Life Sucks for Colorado Rapids Fans. But at Least They're Not Dead
While swearing, mistimed streamers and the occasional smoke bomb may be enough to upset a few spectators at Dick’s Sporting Goods Park -- see our August 7 feature story on Colorado Rapids fans for more on that -- this kind of behavior pales in comparison to what is exhibited by soccer fans around the world, where the beautiful game has always attracted an element of fanaticism.
Click "More" to see videos and descriptions of some of the most outrageous episodes:
The Heysel Stadium Disaster – May 29, 1985 (Video above).:
Italian side, Juventus, and England’s Liverpool met up in Brussels for the European Cup Final in a stadium that some people thought, even then, was too old and unsafe for such a large game. Supporters of each team were placed in different sections and separated by a buffer zone of neutrals. But this served only to create a free area for more supporters to infiltrate past a thin chicken-wire fence separating the groups. Before the game even started, fans began hurling missiles back and forth at one and other, with reports that some of the objects may have been pieces of the crumbling stadium. As the game approached and things became more intense, a group of Liverpool fans forced their way through the chicken wire, causing the Juventus fans to retreat to a perimeter wall. The wall could not sustain the weight and collapsed, killing 39 people and injuring 600. In retaliation, Juventus fans then fought with police outside the stadium for nearly two hours.
The Hillsborough Disaster – April 15, 1989:
During an FA Cup semi-finals game between Liverpool and Nottingham Forest, a huge crowd gathered outside Hillsborough Stadium. Fans without tickets who had been turned away tried to leave, but had nowhere to go as more people pushed towards the stadium behind them. As thousands of fans spilled into the stadium, police opened a gate intended as an exit to avoid deaths. Instead, the crowd pushed into the stadium on the heels of those already standing in the central pens. At the time, many English stadiums had large fences at the front of the terraces to keep people from running onto the field. At Hillsborough, those in the front were pushed so forcefully up against the fences that many died of suffocation. The fence finally broke due to the pressure and the field quickly became a hospital. But 94 people died and 766 were injured. The disaster led to the removal of barriers at the front of the stands and the conversion of many U.K. stadiums to all-seaters, with no standing sections.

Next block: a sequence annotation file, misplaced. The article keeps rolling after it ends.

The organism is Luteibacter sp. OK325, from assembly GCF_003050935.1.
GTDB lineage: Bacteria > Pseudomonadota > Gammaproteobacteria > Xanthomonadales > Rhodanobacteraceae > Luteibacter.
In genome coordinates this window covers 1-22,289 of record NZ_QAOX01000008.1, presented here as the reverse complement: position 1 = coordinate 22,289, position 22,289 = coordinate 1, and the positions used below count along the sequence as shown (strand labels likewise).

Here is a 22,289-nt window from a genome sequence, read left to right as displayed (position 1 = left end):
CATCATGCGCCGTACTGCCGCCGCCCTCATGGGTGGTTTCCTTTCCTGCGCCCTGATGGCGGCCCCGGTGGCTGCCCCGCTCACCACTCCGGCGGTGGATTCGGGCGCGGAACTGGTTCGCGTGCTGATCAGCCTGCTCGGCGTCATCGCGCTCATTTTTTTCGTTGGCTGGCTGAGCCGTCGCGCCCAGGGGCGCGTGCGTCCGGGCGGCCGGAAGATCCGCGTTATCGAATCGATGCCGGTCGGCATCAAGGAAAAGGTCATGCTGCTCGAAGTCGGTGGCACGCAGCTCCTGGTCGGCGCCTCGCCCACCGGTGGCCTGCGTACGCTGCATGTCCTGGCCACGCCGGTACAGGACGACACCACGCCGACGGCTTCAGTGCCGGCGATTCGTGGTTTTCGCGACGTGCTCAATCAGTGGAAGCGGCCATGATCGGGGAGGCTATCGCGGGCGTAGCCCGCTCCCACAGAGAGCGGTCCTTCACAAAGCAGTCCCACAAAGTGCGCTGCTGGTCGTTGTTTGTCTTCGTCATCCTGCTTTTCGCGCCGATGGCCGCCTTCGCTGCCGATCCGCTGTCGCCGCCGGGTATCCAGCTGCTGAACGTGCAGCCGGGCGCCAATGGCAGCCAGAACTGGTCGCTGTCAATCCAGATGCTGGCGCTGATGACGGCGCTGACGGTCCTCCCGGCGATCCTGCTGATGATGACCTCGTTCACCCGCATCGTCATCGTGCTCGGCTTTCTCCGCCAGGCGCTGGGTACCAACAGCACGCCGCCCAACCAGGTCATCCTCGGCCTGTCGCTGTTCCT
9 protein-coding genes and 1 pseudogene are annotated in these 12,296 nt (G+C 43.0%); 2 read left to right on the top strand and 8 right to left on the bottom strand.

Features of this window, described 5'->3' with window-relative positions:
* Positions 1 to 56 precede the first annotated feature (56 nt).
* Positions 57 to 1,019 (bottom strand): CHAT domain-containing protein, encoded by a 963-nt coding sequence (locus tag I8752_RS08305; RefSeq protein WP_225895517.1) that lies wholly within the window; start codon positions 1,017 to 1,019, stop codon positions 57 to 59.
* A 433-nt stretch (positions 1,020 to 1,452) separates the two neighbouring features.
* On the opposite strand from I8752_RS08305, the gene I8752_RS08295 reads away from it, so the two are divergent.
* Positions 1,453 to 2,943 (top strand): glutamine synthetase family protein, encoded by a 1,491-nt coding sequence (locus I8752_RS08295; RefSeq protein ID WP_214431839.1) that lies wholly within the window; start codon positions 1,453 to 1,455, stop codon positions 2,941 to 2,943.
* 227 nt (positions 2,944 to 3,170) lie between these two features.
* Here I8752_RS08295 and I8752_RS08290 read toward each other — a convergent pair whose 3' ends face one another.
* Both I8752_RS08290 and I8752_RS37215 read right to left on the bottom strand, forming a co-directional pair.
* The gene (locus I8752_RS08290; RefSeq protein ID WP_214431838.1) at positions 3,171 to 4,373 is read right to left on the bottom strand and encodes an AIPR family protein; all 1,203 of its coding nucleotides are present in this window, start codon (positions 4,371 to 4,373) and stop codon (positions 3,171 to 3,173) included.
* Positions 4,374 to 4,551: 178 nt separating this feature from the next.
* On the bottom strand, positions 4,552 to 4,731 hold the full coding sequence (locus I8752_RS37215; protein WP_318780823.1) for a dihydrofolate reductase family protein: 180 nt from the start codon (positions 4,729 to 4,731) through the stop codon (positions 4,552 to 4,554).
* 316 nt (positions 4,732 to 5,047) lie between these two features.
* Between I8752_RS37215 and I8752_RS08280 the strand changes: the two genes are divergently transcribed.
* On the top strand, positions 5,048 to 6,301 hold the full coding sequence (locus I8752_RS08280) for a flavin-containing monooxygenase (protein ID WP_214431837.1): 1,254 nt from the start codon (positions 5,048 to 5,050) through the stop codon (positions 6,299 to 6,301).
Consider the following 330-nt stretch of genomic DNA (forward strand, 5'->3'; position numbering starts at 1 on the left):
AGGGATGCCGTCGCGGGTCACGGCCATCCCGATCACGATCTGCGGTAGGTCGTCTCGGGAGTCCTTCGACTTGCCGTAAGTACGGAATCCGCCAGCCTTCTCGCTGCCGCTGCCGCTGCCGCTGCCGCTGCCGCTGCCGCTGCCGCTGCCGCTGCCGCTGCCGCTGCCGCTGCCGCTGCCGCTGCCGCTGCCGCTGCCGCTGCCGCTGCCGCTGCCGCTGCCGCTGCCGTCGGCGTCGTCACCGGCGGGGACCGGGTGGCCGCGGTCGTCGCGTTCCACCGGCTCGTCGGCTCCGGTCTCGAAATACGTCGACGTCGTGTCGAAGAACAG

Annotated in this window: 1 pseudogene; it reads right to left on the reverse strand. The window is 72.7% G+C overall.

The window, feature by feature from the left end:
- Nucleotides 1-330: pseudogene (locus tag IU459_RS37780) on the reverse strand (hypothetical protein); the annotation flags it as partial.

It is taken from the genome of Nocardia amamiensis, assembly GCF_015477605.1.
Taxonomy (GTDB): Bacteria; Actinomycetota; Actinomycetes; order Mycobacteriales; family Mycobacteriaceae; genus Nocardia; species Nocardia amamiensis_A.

Red Star Belgrade vs. Dinamo Zagreb, May 13, 1990
Ethnic tension between Croatians and Serbs boiled over at a soccer match between Red Star Belgrade (a side comprised of Serbian supporters) and Dinamo Zagreb (pro-Croatian) on May 13, 1990, before the break up of Yugoslavia. At the match, opposing fans began chanting at each other before eventually ripping out the stadium seating and hurling it at rival fans. Eventually, all protective fencing was torn down and thousands of fans flooded onto the field for an all out riot during which hundreds were injured. Police arrived with armored vehicles and water cannons while most of the players headed for the locker room. A few from the Dinamo team stuck around, however. One of them, Zvonimir Boban, kicked an officer who was beating a man on the ground with a truncheon; the blow was so hard that the officer also fell to the ground. Boban became a hero in Croatia and was vilified in Serbia. Though police brought criminal charges against him, he was never prosecuted.
Togo vs. Mali, March 27, 2005
A World Cup qualifying match between Togo and Mali on March 27, 2005 in Bamako, the capital of Mali, was abandoned early when Togo went up 2-1 and the Mali fans invaded the field, prompting police to fire tear gas. As news of the cancellation spread, a wave of violence shook the streets as Mali fans chanted death threats against Mali players, overturned cars, looted stores and the destroyed property and monuments. In the melee, the building housing the local Olympics committee was also burned down.
In Argentina, more than 150 people have died over the past eighty years in soccer-related violence. In 2005, a game between rival teams in the town of Mendoza culminated in fans invading the field and fighting. Several players tried to calm the situation, including second division player Carlos Ezcurra, who ended up getting shot with a rubber bullet and seriously wounded. – Adam Cayton-Holland